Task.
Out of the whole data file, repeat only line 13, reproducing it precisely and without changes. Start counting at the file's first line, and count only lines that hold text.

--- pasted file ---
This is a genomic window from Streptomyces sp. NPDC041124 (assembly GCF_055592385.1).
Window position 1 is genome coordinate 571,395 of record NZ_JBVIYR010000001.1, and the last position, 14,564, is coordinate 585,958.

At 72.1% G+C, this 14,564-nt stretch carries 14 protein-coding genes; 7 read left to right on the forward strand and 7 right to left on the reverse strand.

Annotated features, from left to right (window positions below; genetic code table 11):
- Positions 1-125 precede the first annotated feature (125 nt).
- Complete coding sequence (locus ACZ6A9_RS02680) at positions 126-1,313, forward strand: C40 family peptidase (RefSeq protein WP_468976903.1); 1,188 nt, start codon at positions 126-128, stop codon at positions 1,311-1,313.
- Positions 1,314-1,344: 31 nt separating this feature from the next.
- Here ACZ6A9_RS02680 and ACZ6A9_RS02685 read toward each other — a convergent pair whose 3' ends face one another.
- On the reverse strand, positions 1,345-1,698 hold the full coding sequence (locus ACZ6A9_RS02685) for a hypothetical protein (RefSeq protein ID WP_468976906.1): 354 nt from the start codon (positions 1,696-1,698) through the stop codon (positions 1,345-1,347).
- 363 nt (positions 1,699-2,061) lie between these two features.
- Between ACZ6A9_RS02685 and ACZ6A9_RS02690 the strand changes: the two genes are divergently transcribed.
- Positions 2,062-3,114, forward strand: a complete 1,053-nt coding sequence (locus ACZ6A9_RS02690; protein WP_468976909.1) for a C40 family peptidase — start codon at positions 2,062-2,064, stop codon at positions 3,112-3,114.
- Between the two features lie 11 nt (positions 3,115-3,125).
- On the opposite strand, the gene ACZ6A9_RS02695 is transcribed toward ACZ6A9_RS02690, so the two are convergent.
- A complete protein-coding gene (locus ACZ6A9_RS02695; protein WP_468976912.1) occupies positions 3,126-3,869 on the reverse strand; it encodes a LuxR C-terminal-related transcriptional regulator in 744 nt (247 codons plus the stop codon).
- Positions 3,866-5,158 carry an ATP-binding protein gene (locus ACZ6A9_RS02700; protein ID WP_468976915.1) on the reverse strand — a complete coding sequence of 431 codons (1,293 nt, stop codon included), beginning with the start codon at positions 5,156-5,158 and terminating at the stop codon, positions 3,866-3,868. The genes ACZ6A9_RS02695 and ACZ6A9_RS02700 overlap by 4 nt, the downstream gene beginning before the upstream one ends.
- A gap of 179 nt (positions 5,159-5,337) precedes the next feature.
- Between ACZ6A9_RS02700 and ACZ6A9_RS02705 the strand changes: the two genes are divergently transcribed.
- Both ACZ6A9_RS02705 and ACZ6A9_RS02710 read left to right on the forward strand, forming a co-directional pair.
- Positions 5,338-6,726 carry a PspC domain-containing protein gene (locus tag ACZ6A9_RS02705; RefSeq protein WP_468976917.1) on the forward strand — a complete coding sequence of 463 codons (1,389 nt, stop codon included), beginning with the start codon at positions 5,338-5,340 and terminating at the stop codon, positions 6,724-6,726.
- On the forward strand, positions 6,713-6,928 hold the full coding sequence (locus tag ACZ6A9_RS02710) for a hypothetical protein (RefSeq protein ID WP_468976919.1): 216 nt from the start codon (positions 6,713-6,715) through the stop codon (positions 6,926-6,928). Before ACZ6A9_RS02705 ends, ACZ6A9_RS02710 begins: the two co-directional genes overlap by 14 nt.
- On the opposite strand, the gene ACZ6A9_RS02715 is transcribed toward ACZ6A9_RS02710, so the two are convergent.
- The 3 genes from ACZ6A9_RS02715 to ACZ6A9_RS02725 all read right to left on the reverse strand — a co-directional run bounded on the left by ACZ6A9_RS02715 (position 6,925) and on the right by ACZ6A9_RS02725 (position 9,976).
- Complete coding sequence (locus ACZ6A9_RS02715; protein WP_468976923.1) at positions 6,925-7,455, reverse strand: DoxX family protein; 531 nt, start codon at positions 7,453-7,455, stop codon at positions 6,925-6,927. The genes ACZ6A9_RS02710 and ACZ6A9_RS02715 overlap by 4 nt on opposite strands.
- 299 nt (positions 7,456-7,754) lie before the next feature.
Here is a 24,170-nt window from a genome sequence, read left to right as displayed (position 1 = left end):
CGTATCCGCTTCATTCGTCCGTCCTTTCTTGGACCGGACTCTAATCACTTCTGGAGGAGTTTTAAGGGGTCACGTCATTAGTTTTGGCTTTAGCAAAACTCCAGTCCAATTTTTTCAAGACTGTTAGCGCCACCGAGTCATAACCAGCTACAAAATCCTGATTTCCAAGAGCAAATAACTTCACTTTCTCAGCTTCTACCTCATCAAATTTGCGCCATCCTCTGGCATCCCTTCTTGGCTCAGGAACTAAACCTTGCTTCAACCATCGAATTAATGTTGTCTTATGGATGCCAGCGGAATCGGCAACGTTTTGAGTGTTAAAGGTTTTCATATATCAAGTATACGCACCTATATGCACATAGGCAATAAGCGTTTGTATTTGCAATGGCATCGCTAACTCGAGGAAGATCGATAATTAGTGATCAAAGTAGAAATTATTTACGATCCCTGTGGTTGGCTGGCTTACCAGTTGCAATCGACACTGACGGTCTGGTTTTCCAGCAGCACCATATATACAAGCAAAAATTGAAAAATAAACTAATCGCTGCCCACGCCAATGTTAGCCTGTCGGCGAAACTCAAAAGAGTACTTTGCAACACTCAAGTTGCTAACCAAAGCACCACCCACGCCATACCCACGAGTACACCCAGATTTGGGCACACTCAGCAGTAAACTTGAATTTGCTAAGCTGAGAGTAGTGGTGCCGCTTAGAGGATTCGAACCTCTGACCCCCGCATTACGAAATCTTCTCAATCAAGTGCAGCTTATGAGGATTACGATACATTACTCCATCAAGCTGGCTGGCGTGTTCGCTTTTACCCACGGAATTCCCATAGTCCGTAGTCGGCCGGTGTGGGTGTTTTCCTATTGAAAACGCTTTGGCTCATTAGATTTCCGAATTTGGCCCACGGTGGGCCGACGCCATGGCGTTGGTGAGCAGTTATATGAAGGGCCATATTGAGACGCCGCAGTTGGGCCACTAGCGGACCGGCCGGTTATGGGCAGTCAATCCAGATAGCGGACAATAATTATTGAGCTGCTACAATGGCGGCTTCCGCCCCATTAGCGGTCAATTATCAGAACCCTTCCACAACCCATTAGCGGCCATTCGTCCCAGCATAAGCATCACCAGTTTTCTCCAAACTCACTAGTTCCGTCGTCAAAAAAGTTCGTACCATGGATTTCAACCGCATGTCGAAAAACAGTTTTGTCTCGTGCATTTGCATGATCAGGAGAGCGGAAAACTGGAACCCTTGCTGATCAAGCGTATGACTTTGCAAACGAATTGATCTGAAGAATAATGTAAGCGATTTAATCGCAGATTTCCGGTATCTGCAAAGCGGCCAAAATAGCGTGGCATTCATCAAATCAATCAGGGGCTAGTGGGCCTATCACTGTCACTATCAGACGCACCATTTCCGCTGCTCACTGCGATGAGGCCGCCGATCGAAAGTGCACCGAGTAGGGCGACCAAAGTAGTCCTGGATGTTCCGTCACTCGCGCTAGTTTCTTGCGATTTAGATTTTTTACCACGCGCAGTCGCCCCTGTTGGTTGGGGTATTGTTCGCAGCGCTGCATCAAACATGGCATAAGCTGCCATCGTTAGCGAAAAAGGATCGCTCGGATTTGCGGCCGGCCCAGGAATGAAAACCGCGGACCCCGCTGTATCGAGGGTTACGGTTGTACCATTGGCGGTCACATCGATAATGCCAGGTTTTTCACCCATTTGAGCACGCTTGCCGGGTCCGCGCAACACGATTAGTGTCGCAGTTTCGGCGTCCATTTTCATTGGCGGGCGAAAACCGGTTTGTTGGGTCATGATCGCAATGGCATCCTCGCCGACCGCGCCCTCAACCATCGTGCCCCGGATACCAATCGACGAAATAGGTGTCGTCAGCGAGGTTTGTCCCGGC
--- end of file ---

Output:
- Between the two features lie 11 nt (positions 3,115-3,125).